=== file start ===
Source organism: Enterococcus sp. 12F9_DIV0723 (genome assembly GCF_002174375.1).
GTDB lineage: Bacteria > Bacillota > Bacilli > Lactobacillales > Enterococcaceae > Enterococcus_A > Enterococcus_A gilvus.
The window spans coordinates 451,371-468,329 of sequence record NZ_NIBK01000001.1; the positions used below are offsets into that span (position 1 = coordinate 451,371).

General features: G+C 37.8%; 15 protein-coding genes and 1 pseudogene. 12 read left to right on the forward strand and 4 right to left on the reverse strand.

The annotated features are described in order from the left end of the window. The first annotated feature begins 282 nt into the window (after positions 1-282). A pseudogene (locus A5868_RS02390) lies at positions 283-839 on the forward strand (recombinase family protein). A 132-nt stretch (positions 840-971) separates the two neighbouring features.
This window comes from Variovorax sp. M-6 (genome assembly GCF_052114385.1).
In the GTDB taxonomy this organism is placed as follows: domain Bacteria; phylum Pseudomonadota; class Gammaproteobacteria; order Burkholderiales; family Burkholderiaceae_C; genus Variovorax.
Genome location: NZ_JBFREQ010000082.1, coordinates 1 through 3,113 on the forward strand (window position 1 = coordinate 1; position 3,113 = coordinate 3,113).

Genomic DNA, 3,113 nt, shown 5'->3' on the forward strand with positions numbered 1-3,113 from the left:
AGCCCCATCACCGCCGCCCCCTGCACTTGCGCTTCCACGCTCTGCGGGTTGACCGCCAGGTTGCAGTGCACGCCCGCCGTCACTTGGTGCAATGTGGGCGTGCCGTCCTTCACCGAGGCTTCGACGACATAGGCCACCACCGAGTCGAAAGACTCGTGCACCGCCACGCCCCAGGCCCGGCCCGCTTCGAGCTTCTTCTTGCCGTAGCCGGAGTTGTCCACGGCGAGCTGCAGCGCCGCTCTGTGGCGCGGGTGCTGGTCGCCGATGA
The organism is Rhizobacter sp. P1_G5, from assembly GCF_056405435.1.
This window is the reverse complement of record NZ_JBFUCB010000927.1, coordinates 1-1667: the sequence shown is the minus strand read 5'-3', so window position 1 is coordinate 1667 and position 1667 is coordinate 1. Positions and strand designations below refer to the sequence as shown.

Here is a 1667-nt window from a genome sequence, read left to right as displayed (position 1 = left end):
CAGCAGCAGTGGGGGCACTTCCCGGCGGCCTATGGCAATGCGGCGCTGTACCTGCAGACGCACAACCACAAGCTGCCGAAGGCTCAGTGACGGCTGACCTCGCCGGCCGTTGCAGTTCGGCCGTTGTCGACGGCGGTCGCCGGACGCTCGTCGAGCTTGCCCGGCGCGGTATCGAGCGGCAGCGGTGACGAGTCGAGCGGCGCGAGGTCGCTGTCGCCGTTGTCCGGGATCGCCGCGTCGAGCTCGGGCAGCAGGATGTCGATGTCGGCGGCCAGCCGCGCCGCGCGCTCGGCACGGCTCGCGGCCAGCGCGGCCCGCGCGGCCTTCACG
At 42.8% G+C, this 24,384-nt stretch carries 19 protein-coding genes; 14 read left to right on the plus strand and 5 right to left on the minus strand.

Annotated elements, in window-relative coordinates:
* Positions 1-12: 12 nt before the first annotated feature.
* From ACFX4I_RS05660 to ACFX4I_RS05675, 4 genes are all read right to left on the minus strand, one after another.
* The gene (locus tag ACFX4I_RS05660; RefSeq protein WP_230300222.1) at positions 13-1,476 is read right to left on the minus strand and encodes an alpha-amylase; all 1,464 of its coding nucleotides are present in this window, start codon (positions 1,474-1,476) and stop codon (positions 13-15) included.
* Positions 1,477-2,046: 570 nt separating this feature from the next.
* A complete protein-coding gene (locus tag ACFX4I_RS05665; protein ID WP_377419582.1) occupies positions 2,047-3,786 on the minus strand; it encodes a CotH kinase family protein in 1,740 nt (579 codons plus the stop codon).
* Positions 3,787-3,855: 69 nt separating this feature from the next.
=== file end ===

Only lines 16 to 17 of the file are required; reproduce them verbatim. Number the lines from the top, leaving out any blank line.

Annotated elements, in window-relative coordinates:
* Positions 1-12: 12 nt before the first annotated feature.